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    • Join Date: Jul 2007
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    #1

    can u help me with the expression?

    Can I take a look at your list of candidates for student body president?

    B:Yes, here it is. All the candidates have good qualities. It's going to be a close race this year.

    A: After looking at this, I think you're probably right. But campaign strategies can make all the difference. They can take a tie and break it.


    What does the sentence in bold mean? Is that an idiomatic expression? Which one is it?

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    #2

    Re: can u help me with the expression?

    Hello Besthost, welcome to Using English!

    When two contestants in a competition have an equal number of points, it's called a "tie".

    To decide which contestant is the winner, the question-master will ask a special question, called a "tie-breaker".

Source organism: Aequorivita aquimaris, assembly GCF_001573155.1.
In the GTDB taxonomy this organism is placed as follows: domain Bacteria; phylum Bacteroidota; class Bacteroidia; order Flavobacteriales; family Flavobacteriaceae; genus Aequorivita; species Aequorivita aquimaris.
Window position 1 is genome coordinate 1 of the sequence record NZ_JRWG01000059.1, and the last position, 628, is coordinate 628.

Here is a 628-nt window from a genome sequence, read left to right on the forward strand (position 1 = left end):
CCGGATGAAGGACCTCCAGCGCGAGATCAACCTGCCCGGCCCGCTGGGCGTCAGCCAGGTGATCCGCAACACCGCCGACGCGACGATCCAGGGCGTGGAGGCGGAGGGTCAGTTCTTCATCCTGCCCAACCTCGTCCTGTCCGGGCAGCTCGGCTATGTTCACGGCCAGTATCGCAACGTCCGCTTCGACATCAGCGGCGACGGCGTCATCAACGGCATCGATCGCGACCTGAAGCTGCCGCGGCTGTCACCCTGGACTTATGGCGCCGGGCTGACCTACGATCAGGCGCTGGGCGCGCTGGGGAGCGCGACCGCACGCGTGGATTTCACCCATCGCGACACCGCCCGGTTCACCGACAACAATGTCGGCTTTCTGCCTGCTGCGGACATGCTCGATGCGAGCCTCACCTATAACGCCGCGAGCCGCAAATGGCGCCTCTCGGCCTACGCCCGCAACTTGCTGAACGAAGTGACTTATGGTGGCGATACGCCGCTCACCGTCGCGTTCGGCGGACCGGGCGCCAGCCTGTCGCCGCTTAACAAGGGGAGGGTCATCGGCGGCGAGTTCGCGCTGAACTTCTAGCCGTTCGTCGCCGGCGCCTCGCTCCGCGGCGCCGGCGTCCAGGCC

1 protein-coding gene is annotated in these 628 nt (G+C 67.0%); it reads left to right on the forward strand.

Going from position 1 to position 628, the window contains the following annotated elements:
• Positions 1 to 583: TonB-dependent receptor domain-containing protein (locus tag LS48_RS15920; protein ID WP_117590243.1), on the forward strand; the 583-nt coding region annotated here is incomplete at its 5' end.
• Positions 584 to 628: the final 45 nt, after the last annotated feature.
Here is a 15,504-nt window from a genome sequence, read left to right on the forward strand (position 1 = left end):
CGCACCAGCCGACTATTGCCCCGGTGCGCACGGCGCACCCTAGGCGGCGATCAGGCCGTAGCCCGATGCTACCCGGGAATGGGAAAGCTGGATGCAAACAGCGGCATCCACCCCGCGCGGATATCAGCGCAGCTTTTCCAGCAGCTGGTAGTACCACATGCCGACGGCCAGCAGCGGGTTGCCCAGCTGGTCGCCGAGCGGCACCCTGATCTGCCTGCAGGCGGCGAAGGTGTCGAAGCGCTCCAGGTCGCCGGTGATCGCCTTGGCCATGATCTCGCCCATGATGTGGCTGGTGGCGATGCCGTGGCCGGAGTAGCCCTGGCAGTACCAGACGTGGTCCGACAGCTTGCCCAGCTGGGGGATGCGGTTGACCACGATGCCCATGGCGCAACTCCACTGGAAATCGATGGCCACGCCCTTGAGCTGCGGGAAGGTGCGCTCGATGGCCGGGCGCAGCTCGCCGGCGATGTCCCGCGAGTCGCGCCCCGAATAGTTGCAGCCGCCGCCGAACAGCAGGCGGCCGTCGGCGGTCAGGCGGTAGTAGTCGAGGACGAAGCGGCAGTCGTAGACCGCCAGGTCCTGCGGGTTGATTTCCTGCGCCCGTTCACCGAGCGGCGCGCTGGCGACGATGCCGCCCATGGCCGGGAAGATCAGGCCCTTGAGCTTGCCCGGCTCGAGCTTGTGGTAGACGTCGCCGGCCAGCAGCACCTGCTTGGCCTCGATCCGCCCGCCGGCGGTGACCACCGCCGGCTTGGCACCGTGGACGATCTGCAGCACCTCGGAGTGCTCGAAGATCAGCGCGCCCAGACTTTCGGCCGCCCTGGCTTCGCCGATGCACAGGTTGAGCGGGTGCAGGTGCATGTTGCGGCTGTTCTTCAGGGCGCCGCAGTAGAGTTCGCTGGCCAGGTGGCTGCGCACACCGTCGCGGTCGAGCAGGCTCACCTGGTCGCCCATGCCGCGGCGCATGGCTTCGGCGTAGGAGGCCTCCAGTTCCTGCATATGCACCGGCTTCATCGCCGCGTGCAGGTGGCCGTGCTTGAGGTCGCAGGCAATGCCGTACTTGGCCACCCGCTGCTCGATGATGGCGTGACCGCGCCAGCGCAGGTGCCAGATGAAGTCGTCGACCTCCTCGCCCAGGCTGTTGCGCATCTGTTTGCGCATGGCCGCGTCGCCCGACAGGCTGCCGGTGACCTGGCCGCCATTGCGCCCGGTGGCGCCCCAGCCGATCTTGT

The person who answers the "tie-breaker" correctly wins the contest.

    In your context, "campaign strategies" can have the effect of a "tie-breaker", where two candidates are equally matched in other words, they decide who wins.

    "They can take a tie and break it" isn't a set phrase: the speaker has simply extracted the notion that is implicit in "tie-breaker".

    All the best,

    MrP

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    #3

    Re: can u help me with the expression?

    so, "have an equal number of points "means contestants have same advantages or ties, right?

  1. blouen's Avatar
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    #4

    Re: can u help me with the expression?

    Quote Originally Posted by puzzle View Post
    so, "have an equal number of points "means contestants have same advantages or ties, right?
    Yes, if two contestants have equal number of points scored, then it's a tie.
    And to be able to declare the a winner, the tie should be broken first by a tie-breaker.






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    #5

    Re: can u help me with the expression?

    Thank U!

  2. blouen's Avatar
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    #6

    Wink Re: can u help me with the expression?

    Quote Originally Posted by puzzle View Post
    Thank U!
    My pleasure!


    • Join Date: Jul 2007
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    #7

    Re: can u help me with the expression?

    Thanks for the extensive reply. I knew what "tie" meant and now I also know what "to break a tie" means. That's another step ahead :)

    Cheers!

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